It’s not an uncommon situation to have a floating point value x and wanting to get the fractional part, a value in the half open range [0, 1).

The solution will probably often be:

let fraction = x - x.rounded(.down)

But as I just learned (here), there is a serious problem with doing it this way, and it is the one mentioned in the documentation of the simd family of fract functions:

/// `x - floor(x)`, clamped to lie in the range [0,1). Without this clamp step,
/// the result would be 1.0 when `x` is a very small negative number, which may
/// result in out-of-bounds table accesses in common usage.
public func fract(_ x: float2) -> float2

So given that it’s quite common to want the fraction [0, 1) of a floating point number, and that the straight forward / naive solution has this “hidden danger”, why isn’t there a proper fractional property in the FloatingPoint protocol?

If we were going to expose a fractional part, I would define it to be x - x.rounded(.towardZero) for finite x and 0 for inf or NaN to avoid these issues. Conveniently, this is exactly the modf function defined in the system C module.

(Note that the modf binding isn’t great; it should be mapped into Swift in a Swiftier way–the name is pretty opaque and the result should have named components, etc, but the functionality is present).

Ok, I agree. What I’m after is something that should have a different name and I guess not be in the standard library after all.

But in my experience, I’ve almost never needed the variant that is “mirrored around zero”, ie x - x.rounded(.towardZero). It’s the same thing with integers, I always find myself needing true modulo rather than remainder, %, (f)mod(f). For ranges [0, N) where N is a power of two, we can always do x & mask, which will work (the way I need) for both signed and unsigned integers, but for the general case, we have to work around the “mirrored around zero”-aspect of remainder, %, mod, and I guess, if implemented, a future “fraction”.

I may be totally wrong but my guess is that a lot of times when people use remainder, %, (f)mod(f), they will be just fine as long as they work with only non-negative values, but their approach wouldn’t actually work if their use case was supposed to work also for negative values. This is something similar to people instinctively/naively thinking closed ranges are the “the right/normal range”, and half open ranges are “special”, when in practice half open ranges turns out to make more sense most of the time (because successive ranges don’t overlap, etc), sort of … Sorry for not being able to express this more clearly.

I understand exactly what you’re getting at, but the function you’re describing for floating-point can’t really exist (because the result isn’t representable for tiny negative numbers). For some use cases (graphics, mainly), that’s fine–that’s why it exists in simd. But for the same reason, it’s something of an attractive nuisance in a more general contexts, which is why I would hesitate to add it to the stdlib.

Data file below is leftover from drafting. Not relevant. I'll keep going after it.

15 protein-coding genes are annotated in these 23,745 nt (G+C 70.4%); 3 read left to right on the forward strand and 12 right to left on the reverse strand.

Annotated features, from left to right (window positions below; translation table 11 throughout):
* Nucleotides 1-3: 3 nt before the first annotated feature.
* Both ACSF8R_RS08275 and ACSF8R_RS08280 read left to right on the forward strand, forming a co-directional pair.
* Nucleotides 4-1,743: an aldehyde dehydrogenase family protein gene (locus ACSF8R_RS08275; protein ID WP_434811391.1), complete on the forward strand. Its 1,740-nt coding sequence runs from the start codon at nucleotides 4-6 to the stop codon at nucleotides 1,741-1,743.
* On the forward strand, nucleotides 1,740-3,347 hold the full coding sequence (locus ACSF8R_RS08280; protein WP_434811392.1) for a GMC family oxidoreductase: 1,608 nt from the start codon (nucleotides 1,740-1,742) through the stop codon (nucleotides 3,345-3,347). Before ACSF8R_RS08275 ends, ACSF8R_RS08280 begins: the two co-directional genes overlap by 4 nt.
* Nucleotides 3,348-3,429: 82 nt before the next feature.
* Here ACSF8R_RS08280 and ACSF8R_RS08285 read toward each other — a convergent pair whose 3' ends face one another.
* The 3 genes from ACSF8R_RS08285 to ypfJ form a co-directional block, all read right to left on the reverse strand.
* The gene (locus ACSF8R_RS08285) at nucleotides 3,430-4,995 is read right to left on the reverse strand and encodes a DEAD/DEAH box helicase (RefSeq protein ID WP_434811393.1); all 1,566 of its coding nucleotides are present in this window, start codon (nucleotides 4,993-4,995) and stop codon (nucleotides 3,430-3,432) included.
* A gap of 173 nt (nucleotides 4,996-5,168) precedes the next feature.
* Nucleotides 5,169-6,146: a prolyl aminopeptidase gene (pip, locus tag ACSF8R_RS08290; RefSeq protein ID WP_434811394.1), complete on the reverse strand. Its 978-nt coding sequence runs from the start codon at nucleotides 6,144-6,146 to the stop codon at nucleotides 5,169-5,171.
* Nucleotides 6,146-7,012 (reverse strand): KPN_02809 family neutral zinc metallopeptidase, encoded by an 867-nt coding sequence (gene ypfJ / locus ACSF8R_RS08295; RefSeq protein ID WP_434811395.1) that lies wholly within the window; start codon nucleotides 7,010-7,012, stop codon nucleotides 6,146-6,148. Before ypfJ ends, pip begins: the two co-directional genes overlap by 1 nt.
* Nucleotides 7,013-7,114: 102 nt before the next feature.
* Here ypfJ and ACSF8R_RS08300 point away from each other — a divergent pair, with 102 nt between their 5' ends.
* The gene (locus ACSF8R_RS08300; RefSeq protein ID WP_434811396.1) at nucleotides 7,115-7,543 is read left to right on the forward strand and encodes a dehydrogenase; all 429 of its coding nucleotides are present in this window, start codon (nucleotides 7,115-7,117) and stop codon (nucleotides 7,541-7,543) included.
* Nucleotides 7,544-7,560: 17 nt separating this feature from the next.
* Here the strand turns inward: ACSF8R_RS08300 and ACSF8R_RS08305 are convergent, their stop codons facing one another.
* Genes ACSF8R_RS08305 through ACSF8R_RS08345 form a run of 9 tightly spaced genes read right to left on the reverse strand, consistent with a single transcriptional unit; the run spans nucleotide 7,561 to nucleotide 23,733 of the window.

It’s a lot like “round to n digits after the decimal point” in this regard; a function that people often think they want in floating-point, but which cannot actually exist in a generally useful fashion.

Happily, it’s also pretty easy to implement the approximate one, even fully generically, if needed:

func mod1<T>(_ x: T) -> T where T: FloatingPoint {
if x.isFinite {
let provisional = x - x.rounded(.down)
return min(provisional, 1 - .ulpOfOne/2)
}
return 0
}

Long-term I think it makes good sense to provide this somewhere, but I don’t know where that somewhere is now.

Thanks.
Perhaps it could be a property named something like .wrappedInUnitRange, ie the value restricted by periodic boundary conditions [0, 1).

I’d like to better understand what exactly you mean by this:

Assuming that the function/property is implemented like your example, isn’t the problem just the usual one of not being able to represent any number in the binary floating point system?

I mean, couldn’t something very similar to the above quotation be said about eg the existing .remainder(dividingBy:):

let x = 3.0
let remainder = x.remainder(dividingBy: 1.0 / 3.0)
print(remainder == 0.0) // false
print(remainder > 0.0) // true

Or about any binary floating point arithmetic operation (at least when performed using decimal literals):

There’s some discussion about this here, but I’m not sure if it answers your question, exactly. The part about remainder moving the discontinuity away from 0 might be relevant.

remainder and truncatingRemainder have the desirable property that the result is always exact; in your example the rounding error is only due to the imprecision of the input 1/3.0–you have computed the exact remainder of 3.0 divided by 0.333333333333333314829616256247390992939472198486328125.

Why does this matter when most floating-point operations round? The difficulty with remainders specifically is that people often want to use them to reduce a function argument into some fundamental range–e.g. we might use your hypothetical .wrappedInUnitRange to implement argument reduction for a hypothetical sin(τTimes:) function, but if we implement it this way, there would be catastrophic loss of accuracy for small negative numbers: sin(τTimes: -.ulpOfOne/4) would be 0 instead of the correct value -τ*.ulpOfOne/4. Using a remainder operation that either rounds toward zero or towards nearest (the two modes provided in the stdlib today) fixes this issue, because both are always exact.

I’m not actually opposed to providing this operation, I just think that one needs to be careful about how it gets exposed.